When it comes to the budget, the only thing not shrinking is the number of variables.
Expect the belt-tightening to start squeezing tighter
The “belt-tightening bill” passed by the Legislature in February and signed by Gov. Chris. Gregoire will indeed cause Shoreline Community College to suck it in.
“We will be interpreting this very narrowly, very narrowly,” Campbell said Monday, March 2, at the Shoreline Community College Operations Committee meeting.
Although the bill went into effect on Feb. 18, it wasn’t clear just what the impacts would be. After a flurry of memos from state sources interpreting the new law, those impacts have become clearer, Campbell said. (See state memo)
Five main areas outline in the law, salaries, hiring, personal services contracts, equipment purchases and out-of-state travel are all in some state of freeze, including:
Salaries: Frozen through Feb. 18, 2010 except some increases for classified staff. However, the freeze applies to all funding sources, not just direct state dollars.
Hiring: Frozen through June 30 for state-funded positions except those related to academic areas.
Personal services contracts: These are frozen through June 30, but Campbell said this area can be difficult to discern.
Equipment: Frozen for items, or units, over $5,000. As an example, Campbell said a “computer” unit is everything needed to make a computer usable, including screen keyboard, the machine itself, taxes, etc. The freeze is on units of $5,000 or more, but multiple units of less than that could be packaged together.
Out-of-state travel: Frozen, although President Lee Lambert said schools with large international programs such as SCC are looking at how to fund necessary recruiting trips.
Campbell said anyone contemplating expenses in these areas should submit them in writing to the vice president over their area. The requests will be reviewed by the VP and Campbell, who added: “Then, we’ll have a discussion.”
- The equation includes the possibility of layoffs, but discussions with the individuals and labor groups involved could affect any answer there.
- The state budget hole is most likely deepening, along with a softening stock market and national economy, but a potentially huge federal stimulus package may bring some relief.
- Some of the federal money will be directed at education, but how it may be administered isn’t clear making what the billions mean for higher education, or the community and technical colleges and finally, Shoreline Community College, even murkier.
And, the answer to the No. 1 question at SCC - What’s going to happen? – isn’t necessarily helped by more information.
“It was ambiguous,” said SCC President Lee Lambert on Monday, March 2. Lambert spent the previous Thursday and Friday in Olympia for the statewide CTC presidents’ meetings along with his own talks with lawmakers. “We heard from Victor Moore, the director of the Office of Financial Management (and others). They didn’t even know.”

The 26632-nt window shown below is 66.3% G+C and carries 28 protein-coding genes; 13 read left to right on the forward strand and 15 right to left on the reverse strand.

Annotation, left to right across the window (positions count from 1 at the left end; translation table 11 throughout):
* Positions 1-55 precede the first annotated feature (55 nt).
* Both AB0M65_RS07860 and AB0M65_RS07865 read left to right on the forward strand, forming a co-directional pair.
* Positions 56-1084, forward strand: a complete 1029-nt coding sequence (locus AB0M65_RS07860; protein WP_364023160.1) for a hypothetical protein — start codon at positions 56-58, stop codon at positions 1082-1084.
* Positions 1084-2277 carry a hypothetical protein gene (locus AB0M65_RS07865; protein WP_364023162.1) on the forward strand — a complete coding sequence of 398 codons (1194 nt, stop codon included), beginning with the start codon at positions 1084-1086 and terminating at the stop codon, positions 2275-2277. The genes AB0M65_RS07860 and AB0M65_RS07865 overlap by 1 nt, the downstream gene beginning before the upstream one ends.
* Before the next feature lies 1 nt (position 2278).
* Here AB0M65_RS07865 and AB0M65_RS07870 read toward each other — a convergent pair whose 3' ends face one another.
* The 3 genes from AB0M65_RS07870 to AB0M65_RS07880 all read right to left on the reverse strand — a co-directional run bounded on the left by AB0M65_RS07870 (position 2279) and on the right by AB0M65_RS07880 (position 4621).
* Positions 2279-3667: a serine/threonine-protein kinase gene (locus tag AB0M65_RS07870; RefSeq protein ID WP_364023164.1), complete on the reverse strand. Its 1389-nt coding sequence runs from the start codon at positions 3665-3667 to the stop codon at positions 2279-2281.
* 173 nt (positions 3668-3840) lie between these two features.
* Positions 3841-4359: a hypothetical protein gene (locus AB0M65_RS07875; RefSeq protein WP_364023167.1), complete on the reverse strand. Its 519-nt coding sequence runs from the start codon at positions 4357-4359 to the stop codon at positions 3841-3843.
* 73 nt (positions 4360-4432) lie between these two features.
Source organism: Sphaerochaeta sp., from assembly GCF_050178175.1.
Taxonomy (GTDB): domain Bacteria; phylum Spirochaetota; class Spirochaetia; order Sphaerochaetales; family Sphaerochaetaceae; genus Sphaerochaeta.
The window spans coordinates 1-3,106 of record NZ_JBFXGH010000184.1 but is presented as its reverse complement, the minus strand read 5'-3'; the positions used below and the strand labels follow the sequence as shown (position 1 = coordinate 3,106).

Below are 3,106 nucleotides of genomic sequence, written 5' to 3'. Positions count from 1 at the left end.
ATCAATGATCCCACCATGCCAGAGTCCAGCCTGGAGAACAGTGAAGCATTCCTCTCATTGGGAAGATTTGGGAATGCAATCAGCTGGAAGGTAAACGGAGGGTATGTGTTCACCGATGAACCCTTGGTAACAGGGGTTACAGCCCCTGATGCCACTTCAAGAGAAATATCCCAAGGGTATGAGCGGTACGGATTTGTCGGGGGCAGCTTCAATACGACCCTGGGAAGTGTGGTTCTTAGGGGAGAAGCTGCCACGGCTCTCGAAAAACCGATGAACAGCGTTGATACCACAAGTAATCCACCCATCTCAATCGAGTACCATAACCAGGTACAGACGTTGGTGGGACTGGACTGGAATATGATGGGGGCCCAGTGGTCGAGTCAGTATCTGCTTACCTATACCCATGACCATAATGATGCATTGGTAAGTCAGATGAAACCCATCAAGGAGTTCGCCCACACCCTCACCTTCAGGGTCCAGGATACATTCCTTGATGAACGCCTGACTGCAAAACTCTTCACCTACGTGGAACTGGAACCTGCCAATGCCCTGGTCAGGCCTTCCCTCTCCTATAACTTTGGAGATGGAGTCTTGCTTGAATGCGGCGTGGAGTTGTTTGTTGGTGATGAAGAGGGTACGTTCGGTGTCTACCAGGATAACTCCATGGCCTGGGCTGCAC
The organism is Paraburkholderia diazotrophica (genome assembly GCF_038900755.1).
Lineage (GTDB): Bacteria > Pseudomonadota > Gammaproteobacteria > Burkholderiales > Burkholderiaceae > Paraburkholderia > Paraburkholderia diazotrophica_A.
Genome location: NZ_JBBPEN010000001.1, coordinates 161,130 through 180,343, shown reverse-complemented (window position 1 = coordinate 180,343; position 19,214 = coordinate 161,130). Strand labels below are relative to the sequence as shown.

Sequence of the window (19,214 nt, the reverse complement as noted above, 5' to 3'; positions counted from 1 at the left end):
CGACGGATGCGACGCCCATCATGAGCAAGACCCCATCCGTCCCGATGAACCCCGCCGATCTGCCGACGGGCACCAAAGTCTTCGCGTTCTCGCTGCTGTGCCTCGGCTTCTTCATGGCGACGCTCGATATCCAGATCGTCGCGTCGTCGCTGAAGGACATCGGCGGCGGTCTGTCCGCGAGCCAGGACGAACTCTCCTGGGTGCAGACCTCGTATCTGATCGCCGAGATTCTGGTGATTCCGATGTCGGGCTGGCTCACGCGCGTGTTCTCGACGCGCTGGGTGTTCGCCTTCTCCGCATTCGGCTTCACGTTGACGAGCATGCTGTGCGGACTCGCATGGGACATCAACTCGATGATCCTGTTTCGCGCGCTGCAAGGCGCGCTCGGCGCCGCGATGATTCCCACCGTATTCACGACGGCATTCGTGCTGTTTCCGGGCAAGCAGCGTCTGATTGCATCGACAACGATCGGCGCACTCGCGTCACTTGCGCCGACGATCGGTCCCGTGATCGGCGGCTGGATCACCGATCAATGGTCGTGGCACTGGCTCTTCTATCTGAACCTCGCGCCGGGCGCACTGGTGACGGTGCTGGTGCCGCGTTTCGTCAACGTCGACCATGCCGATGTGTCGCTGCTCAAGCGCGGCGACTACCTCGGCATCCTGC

In comments to members of the SCC Operations Committee, Lambert did say that it looks like cuts of some magnitude, regardless of federal dollars, will be unavoidable.
“The thinking now is the Governor’s budget, which is 6 percent or 6.5 depending on who is saying it, times 1.6 so that puts it close to 10 percent,” Lambert said. “That seems like the likeliest scenario … absent any offsets.”
Those offsets could include federal stimulus money and tuition increases. Tuition hikes, Lambert has said in the past, can also tend to price students out of the market and may not help the bottom line.
As for federal money, Lambert cautioned that getting it to the state is one thing while spreading it around in the state is another. To qualify for the education portion of the federal program, states must assure the U.S. Department of Education that funding levels will be restored to at least the 2006 level.
“With the federal formula, one could argue we’d get to the Governor’s 6-6.5 percent level,” Lambert said. “But you have to be sure (state officials) apply the offset to us. To go there, I believe would be misguided.”
Lambert pointed to comments he heard from lawmakers last week that they would seek to fund early learning first and K-12 education second. “Look at the size of the K-12 hole. They could take it all,” he said.
If a choice is required, Lambert said he’d prefer to stay close to the current allocation level and rely less on the federal cash. “That’s only for what? Two years and then we’d be right back here,” he said. The federal law for the stimulus package calls for spending all or as much as possible within two years.
Regardless, Lambert said the federal focus is on professional-technical programs that can quickly churn out employable workers. “(The community college) niche is in prof-tech,” he said.